As the country continues to evolve in how it responds to sexual assault, it's important that we uplift all women who are survivors and make sure that their voices are heard.

DuVernay is doing just that.

10/10. The Mayyas dance.

We can almost always expect to see amazing acts and rare skills on “America’s Got Talent.” But sometimes, we get even more than that.

The Mayyas, a Lebanese women’s dance troupe whose name means “proud walk of a lioness,” delivered a performance so mesmerizing that judge Simon Cowell called it the “best dance act” the show has ever seen, winning them an almost instant golden buzzer.

Perhaps this victory comes as no surprise, considering that the Mayyas had previously won “Arab’s Got Talent” in 2019 and competed on “Britain’s Got Talent: The Champions.” But truly, it’s what motivates them to take to the stage that’s remarkable.

“Lebanon is a very beautiful country, but we live a daily struggle," one of the dancers said to the judges just moments before their audition. Another explained, “being a dancer as a female Arab is not fully supported yet.”

Nadim Cherfan, the team’s choreographer, added that “Lebanon is not considered a place where you can build a career out of dancing, so it’s really hard, and harder for women.”

Still, Cherfan shared that it was a previous “AGT” star who inspired the Mayyas to defy the odds and audition anyway. Nightbirde, a breakout singer who also earned a golden buzzer before tragically passing away in February 2021 due to cancer, had told the audience, “You can't wait until life isn't hard anymore before you decide to be happy.” The dance team took the advice to heart.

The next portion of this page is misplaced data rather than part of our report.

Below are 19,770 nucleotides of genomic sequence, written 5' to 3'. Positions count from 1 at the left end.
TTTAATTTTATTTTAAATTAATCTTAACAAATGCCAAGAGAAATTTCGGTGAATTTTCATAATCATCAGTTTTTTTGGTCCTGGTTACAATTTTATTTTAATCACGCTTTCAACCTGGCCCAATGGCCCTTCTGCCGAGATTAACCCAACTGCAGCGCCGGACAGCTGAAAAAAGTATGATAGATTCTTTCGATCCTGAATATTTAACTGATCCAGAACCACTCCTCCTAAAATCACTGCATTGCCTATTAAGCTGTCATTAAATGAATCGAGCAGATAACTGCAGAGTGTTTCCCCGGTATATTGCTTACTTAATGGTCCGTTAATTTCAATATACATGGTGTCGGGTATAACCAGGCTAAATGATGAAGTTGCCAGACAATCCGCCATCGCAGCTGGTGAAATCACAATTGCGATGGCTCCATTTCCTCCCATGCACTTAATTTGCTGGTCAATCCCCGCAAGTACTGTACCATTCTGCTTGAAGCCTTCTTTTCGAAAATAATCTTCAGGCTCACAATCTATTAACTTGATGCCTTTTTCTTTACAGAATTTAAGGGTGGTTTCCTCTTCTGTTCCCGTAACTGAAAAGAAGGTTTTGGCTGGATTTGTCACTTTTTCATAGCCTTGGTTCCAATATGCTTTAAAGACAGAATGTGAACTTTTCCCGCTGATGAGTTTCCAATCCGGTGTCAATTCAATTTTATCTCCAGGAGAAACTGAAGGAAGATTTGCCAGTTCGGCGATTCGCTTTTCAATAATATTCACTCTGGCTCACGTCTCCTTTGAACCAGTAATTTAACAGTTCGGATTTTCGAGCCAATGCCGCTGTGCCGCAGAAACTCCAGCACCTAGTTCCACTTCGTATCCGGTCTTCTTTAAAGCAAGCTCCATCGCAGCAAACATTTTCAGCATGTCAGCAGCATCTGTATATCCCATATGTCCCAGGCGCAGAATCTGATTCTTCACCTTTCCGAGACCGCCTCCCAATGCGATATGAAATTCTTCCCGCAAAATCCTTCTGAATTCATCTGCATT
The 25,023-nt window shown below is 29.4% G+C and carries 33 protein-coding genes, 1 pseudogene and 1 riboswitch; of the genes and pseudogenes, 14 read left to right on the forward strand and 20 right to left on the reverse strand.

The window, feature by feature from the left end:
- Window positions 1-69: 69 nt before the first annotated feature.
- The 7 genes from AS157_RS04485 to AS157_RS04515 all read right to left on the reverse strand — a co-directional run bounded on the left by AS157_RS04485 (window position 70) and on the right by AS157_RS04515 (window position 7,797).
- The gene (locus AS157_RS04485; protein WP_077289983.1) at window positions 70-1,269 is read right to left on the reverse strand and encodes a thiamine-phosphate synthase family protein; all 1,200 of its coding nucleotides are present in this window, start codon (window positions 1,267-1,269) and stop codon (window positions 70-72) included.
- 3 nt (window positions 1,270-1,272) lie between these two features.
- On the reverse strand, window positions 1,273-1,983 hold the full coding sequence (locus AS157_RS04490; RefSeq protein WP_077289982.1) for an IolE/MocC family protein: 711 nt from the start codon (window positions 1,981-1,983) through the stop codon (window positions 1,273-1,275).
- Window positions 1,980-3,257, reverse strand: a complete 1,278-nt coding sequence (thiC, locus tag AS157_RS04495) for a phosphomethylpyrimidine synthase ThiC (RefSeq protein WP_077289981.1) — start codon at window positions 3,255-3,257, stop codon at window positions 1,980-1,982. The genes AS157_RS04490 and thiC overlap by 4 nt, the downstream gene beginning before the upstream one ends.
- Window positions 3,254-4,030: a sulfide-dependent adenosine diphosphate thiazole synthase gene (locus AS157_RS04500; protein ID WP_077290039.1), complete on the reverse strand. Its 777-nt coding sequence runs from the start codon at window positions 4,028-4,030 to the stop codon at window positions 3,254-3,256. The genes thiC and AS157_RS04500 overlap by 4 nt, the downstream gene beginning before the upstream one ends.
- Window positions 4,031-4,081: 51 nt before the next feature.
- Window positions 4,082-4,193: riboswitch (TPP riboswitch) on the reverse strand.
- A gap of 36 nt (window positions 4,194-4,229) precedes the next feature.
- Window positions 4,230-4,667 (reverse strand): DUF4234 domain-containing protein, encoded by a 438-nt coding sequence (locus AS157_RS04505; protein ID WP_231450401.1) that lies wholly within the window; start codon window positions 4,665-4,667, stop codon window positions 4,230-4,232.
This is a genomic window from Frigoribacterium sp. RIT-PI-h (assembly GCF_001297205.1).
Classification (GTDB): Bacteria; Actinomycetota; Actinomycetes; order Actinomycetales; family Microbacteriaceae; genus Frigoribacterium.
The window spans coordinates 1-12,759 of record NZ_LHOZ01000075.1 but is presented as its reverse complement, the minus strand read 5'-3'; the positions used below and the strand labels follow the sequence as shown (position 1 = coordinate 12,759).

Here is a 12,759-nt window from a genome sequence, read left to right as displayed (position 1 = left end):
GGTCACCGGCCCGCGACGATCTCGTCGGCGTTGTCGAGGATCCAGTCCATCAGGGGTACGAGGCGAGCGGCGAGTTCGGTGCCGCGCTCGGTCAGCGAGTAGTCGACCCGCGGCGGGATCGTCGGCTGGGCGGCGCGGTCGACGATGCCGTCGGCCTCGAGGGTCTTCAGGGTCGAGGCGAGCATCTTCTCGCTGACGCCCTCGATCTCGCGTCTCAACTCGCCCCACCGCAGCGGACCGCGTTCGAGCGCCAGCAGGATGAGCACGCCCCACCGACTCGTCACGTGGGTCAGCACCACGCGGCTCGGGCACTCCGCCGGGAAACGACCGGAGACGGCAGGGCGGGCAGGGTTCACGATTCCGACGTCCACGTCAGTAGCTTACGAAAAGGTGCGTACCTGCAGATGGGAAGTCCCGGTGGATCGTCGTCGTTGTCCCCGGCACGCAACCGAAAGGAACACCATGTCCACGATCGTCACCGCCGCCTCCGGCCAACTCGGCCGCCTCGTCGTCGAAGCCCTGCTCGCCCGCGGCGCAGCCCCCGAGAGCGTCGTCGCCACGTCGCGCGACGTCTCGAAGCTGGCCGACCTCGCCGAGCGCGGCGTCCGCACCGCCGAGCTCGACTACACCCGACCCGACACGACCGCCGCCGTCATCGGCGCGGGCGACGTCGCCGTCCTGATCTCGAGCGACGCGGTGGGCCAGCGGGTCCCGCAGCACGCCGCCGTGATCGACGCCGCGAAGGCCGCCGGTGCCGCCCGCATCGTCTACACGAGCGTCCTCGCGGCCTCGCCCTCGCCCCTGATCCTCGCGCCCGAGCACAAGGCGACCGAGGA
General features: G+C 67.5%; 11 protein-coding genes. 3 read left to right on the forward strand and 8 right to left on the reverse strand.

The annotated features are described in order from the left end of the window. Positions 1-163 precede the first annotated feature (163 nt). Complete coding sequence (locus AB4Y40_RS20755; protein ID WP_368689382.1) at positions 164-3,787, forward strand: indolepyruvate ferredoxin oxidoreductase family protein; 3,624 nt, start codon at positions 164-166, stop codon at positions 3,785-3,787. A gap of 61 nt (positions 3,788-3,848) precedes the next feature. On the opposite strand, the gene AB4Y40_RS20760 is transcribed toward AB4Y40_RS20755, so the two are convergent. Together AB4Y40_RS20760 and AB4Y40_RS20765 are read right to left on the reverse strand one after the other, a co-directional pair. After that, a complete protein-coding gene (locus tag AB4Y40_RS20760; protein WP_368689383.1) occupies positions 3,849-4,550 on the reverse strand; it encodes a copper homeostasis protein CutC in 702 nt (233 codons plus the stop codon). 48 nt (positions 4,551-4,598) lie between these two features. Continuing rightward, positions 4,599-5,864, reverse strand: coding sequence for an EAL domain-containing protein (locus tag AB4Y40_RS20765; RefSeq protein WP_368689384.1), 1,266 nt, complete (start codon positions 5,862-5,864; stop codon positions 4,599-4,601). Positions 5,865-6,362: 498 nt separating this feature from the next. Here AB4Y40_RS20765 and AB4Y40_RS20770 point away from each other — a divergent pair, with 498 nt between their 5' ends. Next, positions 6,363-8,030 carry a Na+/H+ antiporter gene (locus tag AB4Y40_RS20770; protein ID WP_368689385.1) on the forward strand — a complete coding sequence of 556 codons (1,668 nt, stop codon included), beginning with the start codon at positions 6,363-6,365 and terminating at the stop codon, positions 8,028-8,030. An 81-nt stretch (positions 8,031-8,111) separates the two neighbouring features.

For the Mayyas, coming onto the “AGT” stage became more than an audition opportunity. Getting emotional, one of the dancers declared that it was “our only chance to prove to the world what Arab women can do, the art we can create, the fights we fight.”

Keep ReadingShow less
Joy

5 easy ways to practice self care

Because taking care of yourself should never feel like a chore

Sometimes in the hustle and bustle of day-to-day life we forget the important things: like taking care of ourselves. While binge watching your favorite show and ordering take out can be just the treat-yourself-thing you need, your body might not always feel the same. So we’re bringing you 5 easy ways to practice self-care that both you and your body will thank us for.

Keep ReadingShow less

Saving the life of one small animal among the billions upon billions of living things on Earth may not seem significant in the big picture, but when that one small animal's life is in your hands, it means the world.

Yassin Elmahgoub is a medical student from Egypt who recently shared the journey of a tiny baby parrot he rescued. The parrot, who he named Mumble, was born with birth defects and wasn't able to stand or walk. With the help of a parrot behavior consultant, Elmahgoub hand-fed Mumble, nursed him to good health and helped him develop mobility.

In a TikTok video that's been viewed more than 8 million times, Elmahgoub shared Mumble's journey from his earliest days until he was finally able to walk on his own.

Keep ReadingShow less